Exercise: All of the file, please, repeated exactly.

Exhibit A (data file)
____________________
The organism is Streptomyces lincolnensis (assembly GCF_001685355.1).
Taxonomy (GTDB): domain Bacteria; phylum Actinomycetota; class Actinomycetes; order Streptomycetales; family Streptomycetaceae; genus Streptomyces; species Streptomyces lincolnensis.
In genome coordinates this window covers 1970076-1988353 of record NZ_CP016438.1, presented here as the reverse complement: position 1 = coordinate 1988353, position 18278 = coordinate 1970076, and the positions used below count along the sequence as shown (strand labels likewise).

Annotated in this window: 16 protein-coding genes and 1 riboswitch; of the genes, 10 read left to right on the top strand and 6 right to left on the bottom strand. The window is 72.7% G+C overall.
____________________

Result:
The organism is Streptomyces lincolnensis (assembly GCF_001685355.1).
Taxonomy (GTDB): domain Bacteria; phylum Actinomycetota; class Actinomycetes; order Streptomycetales; family Streptomycetaceae; genus Streptomyces; species Streptomyces lincolnensis.
In genome coordinates this window covers 1970076-1988353 of record NZ_CP016438.1, presented here as the reverse complement: position 1 = coordinate 1988353, position 18278 = coordinate 1970076, and the positions used below count along the sequence as shown (strand labels likewise).

Annotated in this window: 16 protein-coding genes and 1 riboswitch; of the genes, 10 read left to right on the top strand and 6 right to left on the bottom strand. The window is 72.7% G+C overall.